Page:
Cannabis farms: tell-tale signs and dangers for landlords

Cannabis farms are a growing problem for UK landlords. We run through some of the signs that your buy-to-let property is being used as a cannabis farm, and provide some tips for dealing with the problem.

Domestic cannabis farms on the rise

Cannabis is the most widely used illegal drug in Britain, with the cannabis market worth £1 billion. The latest Home Office Crime Survey (2015/2016) found cannabis to be the most commonly used drug in the UK, with 6.5 per cent of adults aged 16 to 59 admitting to using it in the last year. This equates to around 2.1 million people.

Since the early 2000s, Britain has experienced a steady shift back to smaller residential and domestic premises for the cultivation of cannabis, as opposed to large-scale commercial and industrial properties.

The boom in domestic production is worrying for private landlords and letting agents, bearing in mind that the number of people renting from private landlords now outstrips those in council and housing association homes.

How cannabis farms can impact landlords

Landlords can face serious repercussions if their tenant is using a rental property as a cannabis farm. They could face prosecution, a jail sentence, or even have their property seized.

Landlords often suffer property damage too, including ceilings and walls knocked through, wiring ripped out, floorboards removed, furniture destroyed and water damage. A cannabis farm in the property also increases the risk of fire or explosion.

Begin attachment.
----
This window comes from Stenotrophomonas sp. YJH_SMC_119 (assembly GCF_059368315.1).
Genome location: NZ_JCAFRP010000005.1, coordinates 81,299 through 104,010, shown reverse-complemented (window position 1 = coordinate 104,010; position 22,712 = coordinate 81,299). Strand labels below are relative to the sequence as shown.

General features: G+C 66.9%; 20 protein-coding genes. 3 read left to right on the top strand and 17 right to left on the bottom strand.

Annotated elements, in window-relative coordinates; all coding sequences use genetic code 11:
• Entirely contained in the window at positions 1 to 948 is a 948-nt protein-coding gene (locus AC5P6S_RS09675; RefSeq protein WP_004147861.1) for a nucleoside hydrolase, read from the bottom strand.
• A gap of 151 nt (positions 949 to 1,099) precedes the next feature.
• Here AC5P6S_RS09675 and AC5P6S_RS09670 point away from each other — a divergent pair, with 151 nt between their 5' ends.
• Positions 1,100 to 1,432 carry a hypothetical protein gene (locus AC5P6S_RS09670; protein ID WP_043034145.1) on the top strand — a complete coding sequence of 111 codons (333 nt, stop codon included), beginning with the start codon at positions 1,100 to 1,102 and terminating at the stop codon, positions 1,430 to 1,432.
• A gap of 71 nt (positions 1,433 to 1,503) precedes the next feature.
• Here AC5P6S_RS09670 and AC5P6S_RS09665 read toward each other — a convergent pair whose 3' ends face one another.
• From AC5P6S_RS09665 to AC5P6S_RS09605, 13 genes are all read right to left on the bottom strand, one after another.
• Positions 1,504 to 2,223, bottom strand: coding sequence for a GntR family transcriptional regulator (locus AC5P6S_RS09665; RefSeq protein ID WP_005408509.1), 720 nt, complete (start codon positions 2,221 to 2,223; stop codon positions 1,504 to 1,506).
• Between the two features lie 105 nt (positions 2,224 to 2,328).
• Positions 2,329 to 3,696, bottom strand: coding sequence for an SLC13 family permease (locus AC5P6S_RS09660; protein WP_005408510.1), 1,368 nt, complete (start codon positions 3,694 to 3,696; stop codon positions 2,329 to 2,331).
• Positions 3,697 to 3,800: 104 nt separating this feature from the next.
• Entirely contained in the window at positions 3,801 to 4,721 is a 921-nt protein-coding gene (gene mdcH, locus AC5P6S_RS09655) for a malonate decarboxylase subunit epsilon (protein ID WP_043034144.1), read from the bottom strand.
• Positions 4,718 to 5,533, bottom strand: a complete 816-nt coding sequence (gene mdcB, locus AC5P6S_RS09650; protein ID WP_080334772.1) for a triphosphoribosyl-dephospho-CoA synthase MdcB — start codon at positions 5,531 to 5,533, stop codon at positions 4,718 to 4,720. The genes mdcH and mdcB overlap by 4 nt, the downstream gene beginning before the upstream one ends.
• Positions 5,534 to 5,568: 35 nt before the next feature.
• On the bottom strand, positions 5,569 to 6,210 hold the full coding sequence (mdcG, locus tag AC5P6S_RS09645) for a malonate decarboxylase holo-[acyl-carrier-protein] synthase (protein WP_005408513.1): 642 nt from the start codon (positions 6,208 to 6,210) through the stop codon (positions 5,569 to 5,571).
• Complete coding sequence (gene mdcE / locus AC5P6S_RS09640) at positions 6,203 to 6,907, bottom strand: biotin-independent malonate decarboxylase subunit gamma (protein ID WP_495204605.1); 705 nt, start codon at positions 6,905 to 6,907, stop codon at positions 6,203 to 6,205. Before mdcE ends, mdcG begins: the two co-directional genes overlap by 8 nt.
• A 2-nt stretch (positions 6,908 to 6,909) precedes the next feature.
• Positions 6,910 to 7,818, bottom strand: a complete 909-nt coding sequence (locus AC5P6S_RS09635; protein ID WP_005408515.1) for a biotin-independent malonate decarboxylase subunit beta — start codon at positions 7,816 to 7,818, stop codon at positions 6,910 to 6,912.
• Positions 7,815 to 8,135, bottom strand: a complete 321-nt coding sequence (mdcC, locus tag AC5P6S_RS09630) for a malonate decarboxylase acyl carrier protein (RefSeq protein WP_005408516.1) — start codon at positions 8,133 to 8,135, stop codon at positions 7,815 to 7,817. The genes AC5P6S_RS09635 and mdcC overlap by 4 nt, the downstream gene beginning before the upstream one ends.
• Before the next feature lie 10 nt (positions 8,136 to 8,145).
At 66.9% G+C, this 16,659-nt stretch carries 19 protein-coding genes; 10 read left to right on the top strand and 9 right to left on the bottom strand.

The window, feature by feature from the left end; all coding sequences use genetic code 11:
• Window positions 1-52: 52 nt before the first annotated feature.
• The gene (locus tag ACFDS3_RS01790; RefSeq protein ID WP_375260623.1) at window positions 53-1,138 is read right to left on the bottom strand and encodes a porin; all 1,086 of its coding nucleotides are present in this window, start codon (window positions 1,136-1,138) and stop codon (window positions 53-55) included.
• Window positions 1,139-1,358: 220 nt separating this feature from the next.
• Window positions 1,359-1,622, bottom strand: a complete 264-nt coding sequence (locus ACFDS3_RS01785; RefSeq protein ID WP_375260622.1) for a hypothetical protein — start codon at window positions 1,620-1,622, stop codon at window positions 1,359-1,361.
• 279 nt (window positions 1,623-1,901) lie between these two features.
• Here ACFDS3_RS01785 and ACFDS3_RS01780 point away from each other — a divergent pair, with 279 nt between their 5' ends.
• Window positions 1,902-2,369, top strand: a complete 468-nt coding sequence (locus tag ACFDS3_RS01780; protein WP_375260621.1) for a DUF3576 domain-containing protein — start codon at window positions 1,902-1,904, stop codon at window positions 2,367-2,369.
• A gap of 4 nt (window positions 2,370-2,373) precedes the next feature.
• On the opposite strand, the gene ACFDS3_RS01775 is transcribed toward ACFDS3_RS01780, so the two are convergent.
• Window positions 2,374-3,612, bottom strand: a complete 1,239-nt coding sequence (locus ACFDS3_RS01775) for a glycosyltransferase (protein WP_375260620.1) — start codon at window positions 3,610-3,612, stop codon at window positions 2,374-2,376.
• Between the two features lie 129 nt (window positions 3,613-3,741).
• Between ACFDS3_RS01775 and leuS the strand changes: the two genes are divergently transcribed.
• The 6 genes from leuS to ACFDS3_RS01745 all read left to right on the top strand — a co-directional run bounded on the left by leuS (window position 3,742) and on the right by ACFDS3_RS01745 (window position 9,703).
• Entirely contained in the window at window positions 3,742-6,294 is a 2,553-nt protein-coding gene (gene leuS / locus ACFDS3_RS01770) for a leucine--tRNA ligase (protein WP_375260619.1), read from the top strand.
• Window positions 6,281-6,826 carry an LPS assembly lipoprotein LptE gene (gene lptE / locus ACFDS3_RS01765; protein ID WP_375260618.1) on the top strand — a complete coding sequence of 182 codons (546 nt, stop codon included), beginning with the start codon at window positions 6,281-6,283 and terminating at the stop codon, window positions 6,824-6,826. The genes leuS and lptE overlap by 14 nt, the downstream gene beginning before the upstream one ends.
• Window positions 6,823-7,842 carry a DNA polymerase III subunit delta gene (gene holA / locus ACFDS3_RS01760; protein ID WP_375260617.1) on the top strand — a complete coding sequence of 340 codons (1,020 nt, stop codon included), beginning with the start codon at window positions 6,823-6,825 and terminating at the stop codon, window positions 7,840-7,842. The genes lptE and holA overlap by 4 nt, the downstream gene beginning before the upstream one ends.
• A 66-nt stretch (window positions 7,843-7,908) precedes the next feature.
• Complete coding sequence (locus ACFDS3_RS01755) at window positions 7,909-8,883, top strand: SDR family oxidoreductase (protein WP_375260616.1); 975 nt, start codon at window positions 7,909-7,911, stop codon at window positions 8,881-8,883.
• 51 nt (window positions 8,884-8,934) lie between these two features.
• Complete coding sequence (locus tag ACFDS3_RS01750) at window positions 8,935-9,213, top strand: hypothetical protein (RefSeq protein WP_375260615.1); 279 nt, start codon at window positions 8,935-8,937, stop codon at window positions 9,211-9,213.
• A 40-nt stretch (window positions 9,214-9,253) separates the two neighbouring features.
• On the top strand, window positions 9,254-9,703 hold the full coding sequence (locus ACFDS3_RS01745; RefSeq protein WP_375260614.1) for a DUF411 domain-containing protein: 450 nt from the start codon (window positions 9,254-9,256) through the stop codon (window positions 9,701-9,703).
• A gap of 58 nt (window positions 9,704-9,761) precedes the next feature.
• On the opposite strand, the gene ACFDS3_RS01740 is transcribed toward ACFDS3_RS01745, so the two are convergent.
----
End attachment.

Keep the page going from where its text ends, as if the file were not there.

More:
Signs that there may be a cannabis farm in your property

Making regular visits to the property throughout the duration of the tenancy is generally best practice, but is not always foolproof.

These are some of the signs you should look out for:

  • excessive fortification of the property (internal and external)
  • silver duct tape hanging out of windows
  • gas cylinders
  • bin bags filled with vegetation
  • a pungent smell
  • humidity - condensation on windows, peeling wallpaper, mildewed walls
  • sudden increases and decreases in electricity bills
  • electrical wiring that’s been tampered with
  • powerful lights on day and night
  • blocked out windows
  • unusual amount of activity when tenants first move in
  • large number of visitors (day and night)
  • excessive use of deodorisers and air freshener
  • bubble bags, self-seal bags, scales, flasks, beakers and rubber tubing
  • plants, lights and reflective materials
  • bulbs, soil, fertiliser

Tenant checks

Performing thorough checks on potential tenants is one of the best ways of avoiding this situation.

While a credit check can help landlords gauge whether a tenant is likely to be able to pay their rent, it can’t tell them other information, like whether the potential tenant is part of an organised crime group.

This is why an increasing amount of landlords are proactively harnessing the power of tenant history reports, to find out more about a potential tenant’s rental history and character before tenure.

It’s also a good idea to make sure that your landlord insurance includes cover for malicious damage, so that you’d be covered if you needed to make a claim for damage caused by your tenants.

About the author

Samii Boyd-Price works at Tenant Referencing UK. They provide a comprehensive range of tenant screening checks including free Tenant History Reports, based on data compiled from past landlords and letting agents. They also offer an online lettings portal, a live discussion forum and weekly articles aimed at encouraging better understanding, communication and relationships between landlords, agents and their tenants.

Have you ever suspected your tenants are running a cannabis farm? Tell us about your experience in the comments.

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